Steel-based electrocatalysts for efficient and durable oxygen evolution in acidic media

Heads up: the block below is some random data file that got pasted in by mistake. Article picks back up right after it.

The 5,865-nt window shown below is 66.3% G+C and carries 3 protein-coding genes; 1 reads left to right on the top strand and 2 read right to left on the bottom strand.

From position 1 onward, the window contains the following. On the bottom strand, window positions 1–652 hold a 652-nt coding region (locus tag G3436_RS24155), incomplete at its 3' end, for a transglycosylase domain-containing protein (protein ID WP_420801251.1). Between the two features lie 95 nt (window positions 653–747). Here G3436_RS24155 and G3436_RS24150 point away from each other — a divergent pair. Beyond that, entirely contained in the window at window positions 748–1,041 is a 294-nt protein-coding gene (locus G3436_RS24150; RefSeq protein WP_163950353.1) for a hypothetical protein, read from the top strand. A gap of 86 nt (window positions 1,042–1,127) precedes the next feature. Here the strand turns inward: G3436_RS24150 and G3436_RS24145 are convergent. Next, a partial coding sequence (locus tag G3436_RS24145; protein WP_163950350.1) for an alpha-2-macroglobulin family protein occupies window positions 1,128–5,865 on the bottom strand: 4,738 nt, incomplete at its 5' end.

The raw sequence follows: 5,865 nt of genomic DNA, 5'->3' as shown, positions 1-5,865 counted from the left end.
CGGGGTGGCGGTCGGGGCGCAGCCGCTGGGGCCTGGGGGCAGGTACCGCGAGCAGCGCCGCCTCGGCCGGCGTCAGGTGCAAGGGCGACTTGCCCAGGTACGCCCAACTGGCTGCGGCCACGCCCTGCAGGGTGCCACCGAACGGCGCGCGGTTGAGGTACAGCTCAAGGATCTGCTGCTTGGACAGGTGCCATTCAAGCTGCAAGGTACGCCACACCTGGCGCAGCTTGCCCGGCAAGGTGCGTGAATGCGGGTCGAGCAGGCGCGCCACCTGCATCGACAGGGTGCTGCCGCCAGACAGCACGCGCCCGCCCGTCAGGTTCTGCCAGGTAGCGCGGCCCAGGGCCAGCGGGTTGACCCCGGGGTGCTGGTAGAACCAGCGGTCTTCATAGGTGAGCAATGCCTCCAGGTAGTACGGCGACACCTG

High overpotentials, particularly an issue of common anode materials, hamper the process of water electrolysis for clean energy generation. Thanks to immense research efforts, up-to-date oxygen evolution electrocatalysts based on earth-abundant elements work efficiently and stably in neutral and alkaline regimes. However, non-noble metal-based anode materials that can withstand low pH regimes are considered to be an indispensable prerequisite for the water splitting to succeed in the future. All oxygen-evolving electrodes working durably and actively in acids contain Ir at least as an additive. Due to their scarcity and high acquisition costs, noble elements like Pt, Ru and Ir need to be replaced by earth-abundant elements. We have evaluated a Ni-containing stainless steel for use as an oxygen-forming electrode in diluted H2SO4. Unmodified Ni42 steel showed a significant weight loss after long-term OER polarization experiments. Moreover, a substantial loss of the OER performance of the untreated steel specimen seen in linear sweep voltammetry measurements turned out to be a serious issue. However, upon anodization in LiOH, Ni42 alloy was rendered in OER electrocatalysts that exhibit, under optimized synthesis conditions, stable overpotentials down to 445 mV for a current density of 10 mA cm−2 at pH 0. Even more importantly, the resulting material has been proven to be robust upon long-term usage (weight loss: 20 μg mm−2 after 50 ks of chronopotentiometry at pH 1) towards OER in H2SO4. Our results suggest that electrochemical oxidation of Ni42 steel in LiOH (sample Ni42Li205) results in the formation of a metal oxide-containing outer zone that supports solution route-based oxygen evolution in the acidic regime accompanied by good stability of the catalyst.